*Transparency note: Until late 2020, I had a very active presence on social media, which I used to share things happening in my personal and professional life. For many reasons, I’ve scaled back on my social media use significantly. I state this to share how I interacted with the platform in the past, and to clear the illusion that sharing a coaching project on social media will get automatically people to sign up for a coaching project. It’s possible when I share on social media in 2022 I may not have the same response.
I asked for the sale
I’m happy to report that by this time, the desire to curl up under the weighted blankets and hide (at the thought of asking someone to pay me to coach them or running a coaching business) had been replaced with Curious Confidence. I was excited to take everything that I had been learning in Awaken Your Practice, the People First Project and the Sales Training course and integrate it.
My thought process went from “There is no way anyone is going to pay me for coaching, so I shouldn’t even bother trying,” to:
What if they say no?
And what if they say yes?
The bonus sales training in particular gave me that extra caffeinated boost of confidence I needed to take action.
How so? There was a process and a guideline to follow – how to start, continue and end the conversation. How to ask for the sale, when to ask for the sale, what to do when they say yes, when they say no, how to make my own sales script.
“The planner in me that values predictability felt safe at understanding the science of the sale (How does this work? How does it not work?) and the creative free-spirit within me was overjoyed and appreciated the art and flexibility in making this into my own process (How can I make this work for ME?). My brain felt safe and felt ready to take on this challenge.
This was hard. And yet it was the most necessary step for me to take -so that I could get out from under the blankets, open up the windows, let the light in, dust off the tea kettle (coffee pot for my coffee lovers), open the door and invite people in. Surrendering allowed me to actively let the world know that I was open for business.
In total, 34 people signed up for conversations. I had 23 conversations during my Full Practice Project.
I made offers and heard a lot of No’s. And 7 people said yes.
Holy shit – 7 people said yes!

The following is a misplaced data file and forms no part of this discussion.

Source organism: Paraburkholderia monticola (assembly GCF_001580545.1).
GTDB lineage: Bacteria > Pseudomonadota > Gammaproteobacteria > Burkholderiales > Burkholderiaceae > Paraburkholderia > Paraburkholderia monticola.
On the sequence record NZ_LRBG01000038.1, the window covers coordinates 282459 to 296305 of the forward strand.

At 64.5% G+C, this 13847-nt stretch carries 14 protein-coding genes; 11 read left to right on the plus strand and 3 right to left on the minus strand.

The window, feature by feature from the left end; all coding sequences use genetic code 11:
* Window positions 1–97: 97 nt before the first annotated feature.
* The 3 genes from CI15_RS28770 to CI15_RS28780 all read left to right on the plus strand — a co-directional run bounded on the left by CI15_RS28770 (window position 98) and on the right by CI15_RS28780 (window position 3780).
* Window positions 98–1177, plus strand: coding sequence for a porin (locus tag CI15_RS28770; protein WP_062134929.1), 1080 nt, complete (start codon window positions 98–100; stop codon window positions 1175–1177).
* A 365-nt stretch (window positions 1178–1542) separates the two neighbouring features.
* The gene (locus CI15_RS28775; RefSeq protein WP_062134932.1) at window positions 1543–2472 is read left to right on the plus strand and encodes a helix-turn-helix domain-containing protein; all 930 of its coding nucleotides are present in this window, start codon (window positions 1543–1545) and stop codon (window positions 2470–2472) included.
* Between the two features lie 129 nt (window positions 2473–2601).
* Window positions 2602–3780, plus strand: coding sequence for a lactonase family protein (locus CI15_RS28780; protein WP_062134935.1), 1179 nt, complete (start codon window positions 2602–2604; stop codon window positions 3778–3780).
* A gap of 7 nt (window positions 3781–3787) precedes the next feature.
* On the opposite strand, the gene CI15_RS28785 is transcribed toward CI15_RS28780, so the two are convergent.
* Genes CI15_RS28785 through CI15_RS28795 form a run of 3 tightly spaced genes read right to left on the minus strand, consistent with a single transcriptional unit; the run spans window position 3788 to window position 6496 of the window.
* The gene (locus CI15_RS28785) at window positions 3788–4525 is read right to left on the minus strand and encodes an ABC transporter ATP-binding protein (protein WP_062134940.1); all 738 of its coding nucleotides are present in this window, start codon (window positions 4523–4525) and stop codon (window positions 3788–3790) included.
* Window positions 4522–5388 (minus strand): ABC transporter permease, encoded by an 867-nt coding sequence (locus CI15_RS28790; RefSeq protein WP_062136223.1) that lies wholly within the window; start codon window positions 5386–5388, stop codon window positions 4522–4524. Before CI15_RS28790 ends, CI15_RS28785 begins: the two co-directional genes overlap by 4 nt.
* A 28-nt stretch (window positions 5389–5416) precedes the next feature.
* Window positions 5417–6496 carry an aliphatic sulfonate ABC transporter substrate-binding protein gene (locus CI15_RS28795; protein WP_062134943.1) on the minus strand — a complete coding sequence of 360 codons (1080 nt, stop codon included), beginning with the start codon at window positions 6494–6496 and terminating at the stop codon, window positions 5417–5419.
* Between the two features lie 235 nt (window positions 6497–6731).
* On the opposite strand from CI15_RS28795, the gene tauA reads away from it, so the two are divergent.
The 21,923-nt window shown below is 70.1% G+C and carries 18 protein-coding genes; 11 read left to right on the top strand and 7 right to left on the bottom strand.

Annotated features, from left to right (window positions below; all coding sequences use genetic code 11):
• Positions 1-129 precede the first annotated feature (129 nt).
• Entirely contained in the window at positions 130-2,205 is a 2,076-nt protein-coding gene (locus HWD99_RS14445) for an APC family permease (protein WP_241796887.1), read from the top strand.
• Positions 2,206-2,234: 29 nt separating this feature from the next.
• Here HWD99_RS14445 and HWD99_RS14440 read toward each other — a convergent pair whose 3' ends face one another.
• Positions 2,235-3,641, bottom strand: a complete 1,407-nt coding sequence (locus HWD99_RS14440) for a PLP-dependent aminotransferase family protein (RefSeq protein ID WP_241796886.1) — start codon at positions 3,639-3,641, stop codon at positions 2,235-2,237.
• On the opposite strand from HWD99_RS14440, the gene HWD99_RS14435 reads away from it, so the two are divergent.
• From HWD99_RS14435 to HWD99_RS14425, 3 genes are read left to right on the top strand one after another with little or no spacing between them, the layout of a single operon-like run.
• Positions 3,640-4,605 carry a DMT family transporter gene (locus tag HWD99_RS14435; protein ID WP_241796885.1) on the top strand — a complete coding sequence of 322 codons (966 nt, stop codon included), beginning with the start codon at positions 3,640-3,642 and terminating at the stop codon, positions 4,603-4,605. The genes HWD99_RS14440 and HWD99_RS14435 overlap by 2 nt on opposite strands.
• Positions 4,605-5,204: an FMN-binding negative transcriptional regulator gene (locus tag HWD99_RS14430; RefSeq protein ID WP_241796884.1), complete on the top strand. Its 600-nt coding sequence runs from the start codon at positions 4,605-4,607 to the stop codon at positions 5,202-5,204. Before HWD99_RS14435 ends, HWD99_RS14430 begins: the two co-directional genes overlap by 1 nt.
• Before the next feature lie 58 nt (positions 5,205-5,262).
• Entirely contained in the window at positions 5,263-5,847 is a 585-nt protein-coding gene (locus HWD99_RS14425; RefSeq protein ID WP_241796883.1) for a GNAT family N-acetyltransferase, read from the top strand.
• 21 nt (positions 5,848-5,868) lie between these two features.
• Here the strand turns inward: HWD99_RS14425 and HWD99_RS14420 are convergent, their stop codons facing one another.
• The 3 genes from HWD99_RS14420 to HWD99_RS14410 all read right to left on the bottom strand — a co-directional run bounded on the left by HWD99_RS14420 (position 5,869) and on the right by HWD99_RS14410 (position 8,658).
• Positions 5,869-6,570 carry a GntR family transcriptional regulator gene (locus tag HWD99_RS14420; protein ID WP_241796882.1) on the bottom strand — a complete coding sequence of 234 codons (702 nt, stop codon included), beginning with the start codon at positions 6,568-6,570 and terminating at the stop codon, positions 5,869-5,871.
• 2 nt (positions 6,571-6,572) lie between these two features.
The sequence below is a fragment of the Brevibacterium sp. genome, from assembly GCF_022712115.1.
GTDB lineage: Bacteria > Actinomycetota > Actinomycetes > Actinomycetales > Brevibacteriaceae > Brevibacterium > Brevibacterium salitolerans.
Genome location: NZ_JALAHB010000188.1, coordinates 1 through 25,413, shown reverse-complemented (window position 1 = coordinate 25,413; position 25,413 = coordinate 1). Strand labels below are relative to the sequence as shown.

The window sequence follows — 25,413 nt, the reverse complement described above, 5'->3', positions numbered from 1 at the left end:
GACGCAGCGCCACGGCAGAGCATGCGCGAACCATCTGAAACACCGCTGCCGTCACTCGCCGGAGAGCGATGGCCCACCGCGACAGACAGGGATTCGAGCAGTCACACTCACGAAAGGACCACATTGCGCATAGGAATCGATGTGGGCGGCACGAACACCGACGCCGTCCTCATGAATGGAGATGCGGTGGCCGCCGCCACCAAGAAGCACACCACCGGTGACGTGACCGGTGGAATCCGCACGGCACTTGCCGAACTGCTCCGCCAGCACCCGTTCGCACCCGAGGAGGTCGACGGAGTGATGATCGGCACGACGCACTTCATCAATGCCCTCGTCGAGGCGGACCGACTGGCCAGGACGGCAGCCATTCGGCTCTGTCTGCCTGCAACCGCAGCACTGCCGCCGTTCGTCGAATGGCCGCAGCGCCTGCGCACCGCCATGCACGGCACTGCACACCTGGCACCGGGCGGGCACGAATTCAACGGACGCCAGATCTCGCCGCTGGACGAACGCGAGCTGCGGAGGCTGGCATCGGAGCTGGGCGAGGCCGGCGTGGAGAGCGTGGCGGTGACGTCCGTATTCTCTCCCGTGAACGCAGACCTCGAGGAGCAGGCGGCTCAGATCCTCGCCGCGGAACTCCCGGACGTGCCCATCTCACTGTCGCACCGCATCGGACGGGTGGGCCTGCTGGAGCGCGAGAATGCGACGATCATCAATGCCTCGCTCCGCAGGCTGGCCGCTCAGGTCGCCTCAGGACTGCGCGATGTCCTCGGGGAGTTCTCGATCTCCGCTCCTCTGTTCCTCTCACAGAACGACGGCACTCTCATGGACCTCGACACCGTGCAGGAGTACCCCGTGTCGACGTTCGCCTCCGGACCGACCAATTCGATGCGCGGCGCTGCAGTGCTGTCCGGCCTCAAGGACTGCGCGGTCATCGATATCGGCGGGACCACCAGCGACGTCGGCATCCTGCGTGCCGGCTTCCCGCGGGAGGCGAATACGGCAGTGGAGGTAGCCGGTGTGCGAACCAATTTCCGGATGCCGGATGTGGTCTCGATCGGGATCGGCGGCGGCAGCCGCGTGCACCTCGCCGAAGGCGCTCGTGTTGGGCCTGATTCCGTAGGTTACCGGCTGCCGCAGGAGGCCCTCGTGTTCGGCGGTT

I practiced and strengthened my coaching muscles
My goal at the beginning of 2021 was to increase my skills as a coach, by having as many coaching conversations as I could, and to practice the knowledge that I learned from my coach education.
With every coaching conversation, I chose to show up and serve that person to the best of my ability and for the greater good. I thanked every person that had a conversation with me, and sent them a note in the mail, even if they said no.
I chose to focus on the 7 people that said yes to working with me, and showed up to serve them for 6 months – to the best of my ability and for the greater good. I applied all the information I was learning in Awaken Your Life and my NLP training and brought those tools into my client conversations. I leaned in, and learned a lot.
I continued to ask for support from Andrea and my peer coaches when uncomfortable and unfamiliar situations came up.
I did peer coaching to continue to build strength into my coaching muscles.
At the end of 2021, I had 105 coaching conversations and accrued a total of 148.25 coaching hours. I’ve broken that down further below.
Total paid sessions: 79
Total paid coaching hours accrued: 106.25
Total complimentary sessions: 26
Total complimentary coaching hours accrued: 42
I honored my boundaries and built up my time credits
This quote from James Clear is a permission slip that I want to put on my desktop, on my phone, in my journal, and keep in my purse, so that I can pull it out and read it before I auto-react to a yes that’s misaligned.
“Saying no saves you time in the future. Saying yes costs you time in the future. No is like a time credit. You can spend that block of time in the future.Yes is like a time debt. You have to repay that commitment at some point. No is a decision. Yes is a responsibility”.
Saying yes to things that do serve me and NOT filling up my calendar with activities fueled by scarcity and avoidance is also a Life Lesson and a daily practice.
I said no to multiple job offers and opportunities that would have distracted me from building my coaching practice. Which may or may not have included me starting a co-working space in the pandemic, homeschooling my kids, starting a handmade bath and body home business, or entering into a business partnership completely unrelated to coaching. As I said, the FOMO is real.